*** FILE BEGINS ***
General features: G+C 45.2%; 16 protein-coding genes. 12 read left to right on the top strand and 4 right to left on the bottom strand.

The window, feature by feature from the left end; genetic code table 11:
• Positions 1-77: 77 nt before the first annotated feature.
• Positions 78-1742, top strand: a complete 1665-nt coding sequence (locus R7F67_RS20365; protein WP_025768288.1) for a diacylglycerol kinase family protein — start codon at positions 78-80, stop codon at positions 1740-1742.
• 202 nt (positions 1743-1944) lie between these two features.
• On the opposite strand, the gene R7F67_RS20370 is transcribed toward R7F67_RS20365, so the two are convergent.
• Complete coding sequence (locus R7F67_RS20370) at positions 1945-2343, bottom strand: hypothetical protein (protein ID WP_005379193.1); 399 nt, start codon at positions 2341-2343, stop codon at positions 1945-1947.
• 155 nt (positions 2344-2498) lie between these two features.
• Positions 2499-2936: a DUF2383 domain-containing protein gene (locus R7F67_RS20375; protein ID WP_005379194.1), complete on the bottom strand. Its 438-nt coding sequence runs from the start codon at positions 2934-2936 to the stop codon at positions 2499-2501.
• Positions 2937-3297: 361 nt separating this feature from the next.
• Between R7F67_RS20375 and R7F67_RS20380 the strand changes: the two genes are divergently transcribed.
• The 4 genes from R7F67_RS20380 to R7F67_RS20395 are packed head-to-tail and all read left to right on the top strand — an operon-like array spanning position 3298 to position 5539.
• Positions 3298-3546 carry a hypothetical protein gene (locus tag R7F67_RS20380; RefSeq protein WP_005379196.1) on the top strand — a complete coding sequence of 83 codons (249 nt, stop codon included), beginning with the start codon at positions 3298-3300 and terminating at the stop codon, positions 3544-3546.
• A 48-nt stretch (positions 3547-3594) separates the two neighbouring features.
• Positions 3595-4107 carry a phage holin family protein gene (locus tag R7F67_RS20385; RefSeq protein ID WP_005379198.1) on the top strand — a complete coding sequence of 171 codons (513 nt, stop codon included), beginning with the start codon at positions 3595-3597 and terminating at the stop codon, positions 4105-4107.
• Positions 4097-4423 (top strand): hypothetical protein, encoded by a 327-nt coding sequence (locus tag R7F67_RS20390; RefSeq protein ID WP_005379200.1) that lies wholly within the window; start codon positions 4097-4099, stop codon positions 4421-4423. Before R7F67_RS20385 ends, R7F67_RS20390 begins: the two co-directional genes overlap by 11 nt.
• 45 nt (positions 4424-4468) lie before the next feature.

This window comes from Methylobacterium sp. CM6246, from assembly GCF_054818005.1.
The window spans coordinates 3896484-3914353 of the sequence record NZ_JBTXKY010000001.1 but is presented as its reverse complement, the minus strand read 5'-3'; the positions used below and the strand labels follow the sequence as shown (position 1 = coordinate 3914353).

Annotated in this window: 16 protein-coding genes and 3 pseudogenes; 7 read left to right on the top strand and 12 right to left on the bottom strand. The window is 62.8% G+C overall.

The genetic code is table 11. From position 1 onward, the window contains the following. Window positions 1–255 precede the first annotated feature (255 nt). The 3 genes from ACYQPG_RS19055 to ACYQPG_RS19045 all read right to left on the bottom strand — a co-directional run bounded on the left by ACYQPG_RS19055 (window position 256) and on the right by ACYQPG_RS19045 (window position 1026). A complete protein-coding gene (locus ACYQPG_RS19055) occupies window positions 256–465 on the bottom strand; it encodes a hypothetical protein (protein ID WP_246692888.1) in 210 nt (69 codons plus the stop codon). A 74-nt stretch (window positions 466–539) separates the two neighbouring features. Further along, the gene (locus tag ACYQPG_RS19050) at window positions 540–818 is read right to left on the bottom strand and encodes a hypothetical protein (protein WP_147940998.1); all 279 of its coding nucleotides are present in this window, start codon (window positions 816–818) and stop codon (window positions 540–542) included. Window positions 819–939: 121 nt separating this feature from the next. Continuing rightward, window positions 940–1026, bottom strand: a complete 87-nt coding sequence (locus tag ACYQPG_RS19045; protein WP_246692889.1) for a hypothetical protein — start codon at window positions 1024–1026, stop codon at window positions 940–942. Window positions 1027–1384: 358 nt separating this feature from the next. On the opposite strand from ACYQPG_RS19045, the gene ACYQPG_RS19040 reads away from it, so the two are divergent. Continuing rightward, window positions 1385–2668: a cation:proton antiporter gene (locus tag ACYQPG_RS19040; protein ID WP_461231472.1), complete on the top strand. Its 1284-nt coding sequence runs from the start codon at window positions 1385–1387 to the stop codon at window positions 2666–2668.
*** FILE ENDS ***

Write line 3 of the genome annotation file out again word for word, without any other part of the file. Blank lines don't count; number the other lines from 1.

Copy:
• Positions 1-77: 77 nt before the first annotated feature.